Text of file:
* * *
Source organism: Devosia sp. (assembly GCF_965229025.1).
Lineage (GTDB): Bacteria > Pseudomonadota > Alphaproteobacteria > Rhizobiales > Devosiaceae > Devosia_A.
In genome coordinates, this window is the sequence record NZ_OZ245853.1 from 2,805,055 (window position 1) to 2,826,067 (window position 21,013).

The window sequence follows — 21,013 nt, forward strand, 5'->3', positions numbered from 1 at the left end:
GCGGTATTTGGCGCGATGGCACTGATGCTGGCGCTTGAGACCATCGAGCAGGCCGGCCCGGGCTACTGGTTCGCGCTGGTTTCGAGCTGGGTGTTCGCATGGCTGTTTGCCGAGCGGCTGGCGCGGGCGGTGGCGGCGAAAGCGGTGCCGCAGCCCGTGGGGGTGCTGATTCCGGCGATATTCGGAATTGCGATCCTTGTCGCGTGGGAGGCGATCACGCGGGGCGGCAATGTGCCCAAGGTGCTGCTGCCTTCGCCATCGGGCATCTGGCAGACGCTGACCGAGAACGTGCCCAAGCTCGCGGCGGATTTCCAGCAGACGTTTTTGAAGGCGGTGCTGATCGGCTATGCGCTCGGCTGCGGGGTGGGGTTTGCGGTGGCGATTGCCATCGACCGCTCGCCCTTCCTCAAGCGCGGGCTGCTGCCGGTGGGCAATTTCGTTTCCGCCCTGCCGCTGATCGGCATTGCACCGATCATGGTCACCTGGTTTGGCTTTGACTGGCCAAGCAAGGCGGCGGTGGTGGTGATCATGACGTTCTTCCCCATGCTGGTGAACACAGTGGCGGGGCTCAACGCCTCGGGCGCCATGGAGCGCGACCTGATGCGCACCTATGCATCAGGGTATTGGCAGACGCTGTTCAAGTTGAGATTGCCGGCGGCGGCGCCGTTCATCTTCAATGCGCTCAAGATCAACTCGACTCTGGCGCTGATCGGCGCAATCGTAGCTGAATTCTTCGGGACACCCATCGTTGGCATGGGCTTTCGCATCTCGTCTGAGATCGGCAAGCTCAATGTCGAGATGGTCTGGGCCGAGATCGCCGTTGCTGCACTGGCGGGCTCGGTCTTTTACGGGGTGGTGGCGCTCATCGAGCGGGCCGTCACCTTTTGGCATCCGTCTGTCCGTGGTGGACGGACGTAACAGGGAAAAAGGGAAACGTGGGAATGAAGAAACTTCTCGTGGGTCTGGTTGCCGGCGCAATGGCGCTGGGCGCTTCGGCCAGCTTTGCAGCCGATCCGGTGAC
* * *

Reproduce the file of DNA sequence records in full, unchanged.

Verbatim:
Source organism: Devosia sp. (assembly GCF_965229025.1).
Lineage (GTDB): Bacteria > Pseudomonadota > Alphaproteobacteria > Rhizobiales > Devosiaceae > Devosia_A.
In genome coordinates, this window is the sequence record NZ_OZ245853.1 from 2,805,055 (window position 1) to 2,826,067 (window position 21,013).

The window sequence follows — 21,013 nt, forward strand, 5'->3', positions numbered from 1 at the left end:
GCGGTATTTGGCGCGATGGCACTGATGCTGGCGCTTGAGACCATCGAGCAGGCCGGCCCGGGCTACTGGTTCGCGCTGGTTTCGAGCTGGGTGTTCGCATGGCTGTTTGCCGAGCGGCTGGCGCGGGCGGTGGCGGCGAAAGCGGTGCCGCAGCCCGTGGGGGTGCTGATTCCGGCGATATTCGGAATTGCGATCCTTGTCGCGTGGGAGGCGATCACGCGGGGCGGCAATGTGCCCAAGGTGCTGCTGCCTTCGCCATCGGGCATCTGGCAGACGCTGACCGAGAACGTGCCCAAGCTCGCGGCGGATTTCCAGCAGACGTTTTTGAAGGCGGTGCTGATCGGCTATGCGCTCGGCTGCGGGGTGGGGTTTGCGGTGGCGATTGCCATCGACCGCTCGCCCTTCCTCAAGCGCGGGCTGCTGCCGGTGGGCAATTTCGTTTCCGCCCTGCCGCTGATCGGCATTGCACCGATCATGGTCACCTGGTTTGGCTTTGACTGGCCAAGCAAGGCGGCGGTGGTGGTGATCATGACGTTCTTCCCCATGCTGGTGAACACAGTGGCGGGGCTCAACGCCTCGGGCGCCATGGAGCGCGACCTGATGCGCACCTATGCATCAGGGTATTGGCAGACGCTGTTCAAGTTGAGATTGCCGGCGGCGGCGCCGTTCATCTTCAATGCGCTCAAGATCAACTCGACTCTGGCGCTGATCGGCGCAATCGTAGCTGAATTCTTCGGGACACCCATCGTTGGCATGGGCTTTCGCATCTCGTCTGAGATCGGCAAGCTCAATGTCGAGATGGTCTGGGCCGAGATCGCCGTTGCTGCACTGGCGGGCTCGGTCTTTTACGGGGTGGTGGCGCTCATCGAGCGGGCCGTCACCTTTTGGCATCCGTCTGTCCGTGGTGGACGGACGTAACAGGGAAAAAGGGAAACGTGGGAATGAAGAAACTTCTCGTGGGTCTGGTTGCCGGCGCAATGGCGCTGGGCGCTTCGGCCAGCTTTGCAGCCGATCCGGTGAC